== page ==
If Tbilisi was populated by British people, things would be pretty different. The sexual frustration that hangs over this city like a bad fog would be gone in a matter of hours, though the police would be kept even busier due to all the violence…and Bidzina Ivanishvili would never have had a look-in.
I mentioned in my last post that Georgians are hypocrites. They are. As I mentioned, people hit up on Salome Zurabishvili’s French upbringing and claim she isn’t a true Georgian while ignoring the fact that Bidzina’s command of the Georgian language is sketchy at best and hasn’t lived here full-time until very recently. As a more relevant example, a lad I know called Giorgi (ha, what else, right?) was once ranting and raving about the comfort that Saakashvili enjoys in the palace he built for himself, and how he travels the word living a life of luxury…without acknowledging Bidzina’s monstrosity of a house on the hillside, or the fact that he owns luxury apartments more or less everywhere.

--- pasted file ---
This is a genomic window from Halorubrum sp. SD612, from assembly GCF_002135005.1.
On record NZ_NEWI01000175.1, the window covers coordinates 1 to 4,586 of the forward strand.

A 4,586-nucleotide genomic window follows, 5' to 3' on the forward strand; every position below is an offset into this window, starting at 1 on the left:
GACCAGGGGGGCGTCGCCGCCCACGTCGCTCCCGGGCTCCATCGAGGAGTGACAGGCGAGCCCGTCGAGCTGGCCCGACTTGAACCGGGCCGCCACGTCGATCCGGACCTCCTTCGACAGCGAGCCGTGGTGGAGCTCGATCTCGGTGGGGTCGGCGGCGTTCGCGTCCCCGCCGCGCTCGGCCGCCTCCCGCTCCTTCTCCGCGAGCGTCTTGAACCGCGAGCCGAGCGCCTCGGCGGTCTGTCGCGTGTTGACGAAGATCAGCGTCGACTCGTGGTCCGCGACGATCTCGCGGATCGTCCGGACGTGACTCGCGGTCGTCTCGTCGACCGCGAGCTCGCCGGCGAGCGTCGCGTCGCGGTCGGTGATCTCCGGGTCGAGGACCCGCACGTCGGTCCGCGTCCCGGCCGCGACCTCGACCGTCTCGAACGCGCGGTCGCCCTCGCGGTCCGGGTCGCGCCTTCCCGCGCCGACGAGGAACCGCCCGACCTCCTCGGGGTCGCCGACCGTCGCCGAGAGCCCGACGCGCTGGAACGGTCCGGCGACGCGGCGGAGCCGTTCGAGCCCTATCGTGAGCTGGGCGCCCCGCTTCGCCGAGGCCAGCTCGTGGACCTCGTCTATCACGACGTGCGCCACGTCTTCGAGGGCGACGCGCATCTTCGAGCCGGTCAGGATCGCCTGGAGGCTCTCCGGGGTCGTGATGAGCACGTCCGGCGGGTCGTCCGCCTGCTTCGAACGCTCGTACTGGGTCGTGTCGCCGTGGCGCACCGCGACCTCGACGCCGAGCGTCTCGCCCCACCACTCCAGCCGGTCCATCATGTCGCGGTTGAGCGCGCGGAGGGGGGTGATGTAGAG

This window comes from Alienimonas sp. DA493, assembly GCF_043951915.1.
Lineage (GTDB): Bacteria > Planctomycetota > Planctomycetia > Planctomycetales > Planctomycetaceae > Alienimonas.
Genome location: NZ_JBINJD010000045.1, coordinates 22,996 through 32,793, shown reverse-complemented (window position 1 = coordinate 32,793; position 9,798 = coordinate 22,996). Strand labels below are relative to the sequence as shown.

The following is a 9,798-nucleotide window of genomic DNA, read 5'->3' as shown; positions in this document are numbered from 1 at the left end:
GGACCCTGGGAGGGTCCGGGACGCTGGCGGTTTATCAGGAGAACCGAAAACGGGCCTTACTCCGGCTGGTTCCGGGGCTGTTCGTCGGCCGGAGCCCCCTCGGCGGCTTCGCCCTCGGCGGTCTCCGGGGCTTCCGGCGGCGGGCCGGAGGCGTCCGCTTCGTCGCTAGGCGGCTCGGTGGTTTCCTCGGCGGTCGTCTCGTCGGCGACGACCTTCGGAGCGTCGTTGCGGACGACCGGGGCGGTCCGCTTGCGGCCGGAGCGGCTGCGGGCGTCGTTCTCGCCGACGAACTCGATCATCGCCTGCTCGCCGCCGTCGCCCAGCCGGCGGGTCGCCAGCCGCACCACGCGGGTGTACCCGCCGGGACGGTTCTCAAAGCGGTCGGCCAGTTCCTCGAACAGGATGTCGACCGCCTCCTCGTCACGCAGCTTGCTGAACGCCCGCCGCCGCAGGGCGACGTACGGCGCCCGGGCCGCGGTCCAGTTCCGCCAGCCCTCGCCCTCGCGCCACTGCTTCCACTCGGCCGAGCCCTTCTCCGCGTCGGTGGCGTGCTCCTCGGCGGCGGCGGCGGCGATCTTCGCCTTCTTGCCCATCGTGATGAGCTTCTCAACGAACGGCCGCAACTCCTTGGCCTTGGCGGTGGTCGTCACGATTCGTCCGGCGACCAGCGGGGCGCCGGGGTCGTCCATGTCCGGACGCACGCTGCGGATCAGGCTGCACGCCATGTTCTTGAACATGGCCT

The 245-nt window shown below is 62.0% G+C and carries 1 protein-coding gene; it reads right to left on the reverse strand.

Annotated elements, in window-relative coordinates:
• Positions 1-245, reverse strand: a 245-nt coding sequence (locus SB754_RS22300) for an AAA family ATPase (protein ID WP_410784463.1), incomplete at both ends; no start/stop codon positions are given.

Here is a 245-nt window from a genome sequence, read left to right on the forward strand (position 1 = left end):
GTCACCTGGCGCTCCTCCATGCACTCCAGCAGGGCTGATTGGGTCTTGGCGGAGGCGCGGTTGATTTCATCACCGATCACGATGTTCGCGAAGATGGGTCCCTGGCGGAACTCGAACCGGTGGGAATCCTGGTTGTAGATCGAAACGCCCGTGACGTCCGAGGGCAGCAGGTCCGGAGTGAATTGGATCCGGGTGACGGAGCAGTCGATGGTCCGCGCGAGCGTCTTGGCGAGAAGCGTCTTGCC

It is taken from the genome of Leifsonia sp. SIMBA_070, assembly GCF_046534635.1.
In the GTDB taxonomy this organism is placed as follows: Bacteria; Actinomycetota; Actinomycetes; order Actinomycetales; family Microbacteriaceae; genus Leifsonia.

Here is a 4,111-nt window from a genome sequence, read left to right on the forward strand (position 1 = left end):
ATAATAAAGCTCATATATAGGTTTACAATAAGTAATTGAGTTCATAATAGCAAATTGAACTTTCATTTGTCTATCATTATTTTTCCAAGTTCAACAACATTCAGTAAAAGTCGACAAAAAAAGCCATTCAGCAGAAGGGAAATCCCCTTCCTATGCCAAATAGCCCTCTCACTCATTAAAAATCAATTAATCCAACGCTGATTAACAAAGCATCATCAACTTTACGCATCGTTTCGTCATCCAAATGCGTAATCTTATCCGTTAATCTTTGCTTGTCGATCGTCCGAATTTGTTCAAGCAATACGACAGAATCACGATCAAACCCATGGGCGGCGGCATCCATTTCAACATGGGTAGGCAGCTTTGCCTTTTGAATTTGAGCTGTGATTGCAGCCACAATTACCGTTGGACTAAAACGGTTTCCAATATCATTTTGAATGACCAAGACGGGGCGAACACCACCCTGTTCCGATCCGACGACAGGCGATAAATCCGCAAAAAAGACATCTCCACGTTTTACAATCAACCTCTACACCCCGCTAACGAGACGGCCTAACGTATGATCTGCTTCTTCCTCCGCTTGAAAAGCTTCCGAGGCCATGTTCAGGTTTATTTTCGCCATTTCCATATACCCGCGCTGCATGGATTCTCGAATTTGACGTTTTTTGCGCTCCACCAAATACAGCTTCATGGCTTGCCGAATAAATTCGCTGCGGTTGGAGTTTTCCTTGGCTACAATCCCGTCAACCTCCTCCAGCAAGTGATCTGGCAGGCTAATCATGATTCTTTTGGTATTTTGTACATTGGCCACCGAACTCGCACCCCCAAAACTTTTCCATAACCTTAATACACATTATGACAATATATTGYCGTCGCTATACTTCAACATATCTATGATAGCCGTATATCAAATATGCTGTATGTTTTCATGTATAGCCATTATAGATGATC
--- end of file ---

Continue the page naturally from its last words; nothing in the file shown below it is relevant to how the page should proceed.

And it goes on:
My friend Rob visited last year, and asked what the big green and metal building on the hillside was. I told him it was Bidzina’s home, and like the Oriental sage musing on human vanity, observed ‘stupid big bastard’. That, in a nutshell, is the reaction common not just to British people but Europeans as a whole; the new Italian ambassador put something on her Twitter to that effect…something about ‘ruling over’, but I can’t quite recall her exact words and am far too lazy to look it up.
Every European and American friend I have who has seen Bidzina’s house has more or less said the same thing, so it profoundly shocked me that no Georgian ever seemed able to come to the same conclusion. Does that mean that Georgians aren’t as clever as British people? Well, no, not really; British people are just inherently angrier and more aggressive. The Georgian pattern of politics is to worship the new leader before and just after election time; the British habit is to hate the bastard before, during and after his reign, and dismiss the opposition as ‘useless cunts’ (which, to be fair, they usually are. But then again, I’m British too). Georgians are able to ignore what they don’t want to see, and put hope in politicians where it isn’t warranted, which has never been more true than over the last twelve months.